Stay as long as you can, start with a comfortable time limit and build up.
If you want to find out more about Forest bathing go to the Forestry England’s website where you can find out more information and also download your free ‘Forests for wellbeing’ booklet.
Hope you are all having a great Bank Holiday (UK) weekend? I’m having a lovely one: the weather could be a bit sunnier but at least it’s dry. I’ve spent most of the weekend in the garden and my garden project is nearly complete, I’ll put a before and after up later on. May 1st […]
Brilliant blue sky & hot Autumn sun today (Friday). How lovely to be sat basking in the garden. The term Indian summer reached England in the 19th century, during the heyday of the British Raj in India. This led to the mistaken belief that the term referred to the Indian subcontinent. In fact, the Indians in question […]
Day 6 post-surgery and the pain in my shoulder is a dull ache rather than not stop pain. It has been a most lovely Autumnal day so I decided to go for a short walk to collect some leaves to ease the boredom and to stop looking at my messy garden (thanks to the wind […]
Well that month seemed to fly by didn’t it? The past few days have been so cold and wet, I’m thinking about digging out my boots and wooly hats out again! The trees have started turned golden brown and Conkers have been lining the paths for quite a while now. A few pictures from September […]
Well this morning’s cycle ride was absolutely stunning. Crows flying around and calling out to each other, squirrels running about the lush green grass and the warm sunlight shining through the leaves casting dappled shadows on the path.
I felt like going the wrong way to work and going for a long cycle ride to nearby villages and country gardens.
Forgot to post this the other day but this was the gorgeous sunset on the 21st June, the Summer Solstice. Isn’t it stunning. I do love a good sunrise and sunset as some of you will know.
Earlier this year I decided to give making my own paper a go after completing a course in the the Art of Washi Paper in Japanese Rare Books – Keio University. Where I deepened my understanding of rare books and Japanese culture.
This course looked at the history of papers used inside Japanese rare books, and in other cultures across the world.
I learnt about the materials and technologies used to produce Japanese papers, particularly the use of traditional washi paper and also the use of design and decoration techniques.
The hardest part was choosing the right mould & deckle which is what you need to make the paper. I chose an independent small business who makes them on Etsy but you could also make your own. There are plenty of YouTube tutorials out there using and old picture frame, wire and staples.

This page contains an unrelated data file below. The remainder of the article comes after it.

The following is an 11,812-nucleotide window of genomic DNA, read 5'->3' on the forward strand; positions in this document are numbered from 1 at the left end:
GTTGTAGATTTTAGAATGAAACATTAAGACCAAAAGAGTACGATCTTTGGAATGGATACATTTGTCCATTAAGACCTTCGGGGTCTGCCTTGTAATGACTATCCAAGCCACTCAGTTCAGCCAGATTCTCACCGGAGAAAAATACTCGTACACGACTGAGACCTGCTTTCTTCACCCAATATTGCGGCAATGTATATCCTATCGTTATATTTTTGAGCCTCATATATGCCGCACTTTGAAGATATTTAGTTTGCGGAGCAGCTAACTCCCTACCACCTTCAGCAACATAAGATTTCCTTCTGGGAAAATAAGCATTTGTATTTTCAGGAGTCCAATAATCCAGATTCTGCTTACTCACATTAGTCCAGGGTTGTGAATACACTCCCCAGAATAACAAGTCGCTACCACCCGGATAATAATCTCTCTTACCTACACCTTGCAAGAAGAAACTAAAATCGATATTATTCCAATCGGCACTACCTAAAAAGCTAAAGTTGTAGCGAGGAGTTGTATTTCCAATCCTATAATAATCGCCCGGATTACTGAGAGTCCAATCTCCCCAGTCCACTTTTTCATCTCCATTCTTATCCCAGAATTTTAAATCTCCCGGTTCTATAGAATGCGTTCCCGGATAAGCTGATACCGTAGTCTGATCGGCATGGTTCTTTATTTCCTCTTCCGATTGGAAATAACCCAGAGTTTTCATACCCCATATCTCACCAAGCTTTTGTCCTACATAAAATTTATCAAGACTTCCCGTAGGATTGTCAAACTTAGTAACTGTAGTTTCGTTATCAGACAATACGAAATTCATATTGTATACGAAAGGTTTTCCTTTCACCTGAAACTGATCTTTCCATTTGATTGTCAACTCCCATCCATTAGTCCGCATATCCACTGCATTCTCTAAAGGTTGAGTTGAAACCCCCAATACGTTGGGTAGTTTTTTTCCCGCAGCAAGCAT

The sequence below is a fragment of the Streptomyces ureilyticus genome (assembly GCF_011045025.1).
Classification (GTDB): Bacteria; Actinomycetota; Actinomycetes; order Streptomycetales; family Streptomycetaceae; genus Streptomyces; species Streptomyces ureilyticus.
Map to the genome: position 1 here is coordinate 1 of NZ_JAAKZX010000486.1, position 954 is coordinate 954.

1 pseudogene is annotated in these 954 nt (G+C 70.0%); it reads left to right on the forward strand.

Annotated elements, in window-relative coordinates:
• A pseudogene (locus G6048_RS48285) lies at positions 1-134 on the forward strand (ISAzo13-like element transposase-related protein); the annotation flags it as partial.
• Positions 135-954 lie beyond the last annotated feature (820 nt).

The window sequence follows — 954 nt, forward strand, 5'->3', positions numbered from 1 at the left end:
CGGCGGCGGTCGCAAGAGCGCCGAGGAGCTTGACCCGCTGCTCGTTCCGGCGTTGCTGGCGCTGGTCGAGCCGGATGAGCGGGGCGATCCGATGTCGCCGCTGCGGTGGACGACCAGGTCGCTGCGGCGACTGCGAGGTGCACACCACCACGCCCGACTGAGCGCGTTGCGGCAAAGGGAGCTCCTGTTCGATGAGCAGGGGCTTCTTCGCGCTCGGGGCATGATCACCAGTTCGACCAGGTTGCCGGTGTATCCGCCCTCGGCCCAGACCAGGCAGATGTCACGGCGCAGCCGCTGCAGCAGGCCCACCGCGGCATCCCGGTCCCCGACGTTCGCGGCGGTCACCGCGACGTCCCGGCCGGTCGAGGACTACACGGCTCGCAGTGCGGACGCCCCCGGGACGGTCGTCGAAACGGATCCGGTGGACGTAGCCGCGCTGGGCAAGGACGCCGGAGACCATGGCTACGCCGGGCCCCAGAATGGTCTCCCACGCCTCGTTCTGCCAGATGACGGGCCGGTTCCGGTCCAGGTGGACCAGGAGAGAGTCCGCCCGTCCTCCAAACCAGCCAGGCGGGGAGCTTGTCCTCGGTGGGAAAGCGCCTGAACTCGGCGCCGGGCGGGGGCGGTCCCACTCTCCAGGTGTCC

This is my mould & deckle below in the process of making paper with flower petals.
Types of Paper Used to Make Paper Pulp
Many different types of paper can be used to make paper pulp at home. This includes newspaper (although the newsprint will give a gray look to the paper), uncoated junk mail, tissue or even clean toilet paper. Some types of cards and card stock can also be recycled this way.
You can easily customise your handmade paper with additives, such as seeds, leaves, yarns, fibers, or a wide variety of other items you can mix in with the pulp. I’m using flower petals here.
Prepare the Paper
Tear the paper and card into small pieces and put it in a mixing bowl. Cover the pieces with water and leave to soak.
The paper should be fully soaked within a couple of hours, however, you may want to leave it overnight or even for a day in order for it to be fully soaked. This helps to break down the paper to make pulp.
Pulp the Paper With a Hand Blender
Use an old hand blender to pulp the wet paper mix. Blend the paper pulp mix until all the pieces have been removed and there is a single mass of paper pulp.
After the paper is thoroughly pulped add it to a large container and fill with water.
Stir your vat of pulp.
Hold the mould screen side up, and place the deckle evenly on top.
Holding them together at a 45 degree angle, dip the mould and deckle to the bottom of the vat and scoop up, holding the mould and deckle horizontally.
As you lift it out of the slurry, give it a quick shake back and forth, and left to right to align the fibers and make a more uniform sheet. Stop shaking before the sheet is fully drained.
Let the water drain to a drip.
‘Couching’ means to transfer the wet sheet from the mould to a flat, absorbent surface. Wool felts are ideal, but there are many other options: wool blankets, smoother towels, thick paper towels or bed sheets. Set up your felt with a board underneath and soak your couching materials.
Remove the deckle from the mould.
Place a long edge of the mould on the felt.
In one smooth motion, place the mold face down, press down, and lift from that initial edge. Think of this like a close the door, open the door, motion.
Place a paper towel on top of your freshly couched sheet. With a sponge, press gently at first, then press firmly with as much pressure as possible I use a rolling pin to press my paper even more and get more water out.
Find a flat, non-porous surface. I use a window or glass from a picture frame works well.
Take your wet sheet and gently press onto the flat surface. Make sure the edges are pressed down well.
When it is dry simply very carefully peel it off.
I love making handmade paper. Yes it is a bit messy but worth it! I think it is better to do this outside and when the weather is warm to try the paper quickly.
I like to stick it to glass (see below) that way it seems to dry better and also you have one flat surface and one rough (which I like).
I love been creative and it underpins my love of Nature, photography, sun-printing and any fine art practices.
The paper that is shown are available to buy in my online store as blank cards.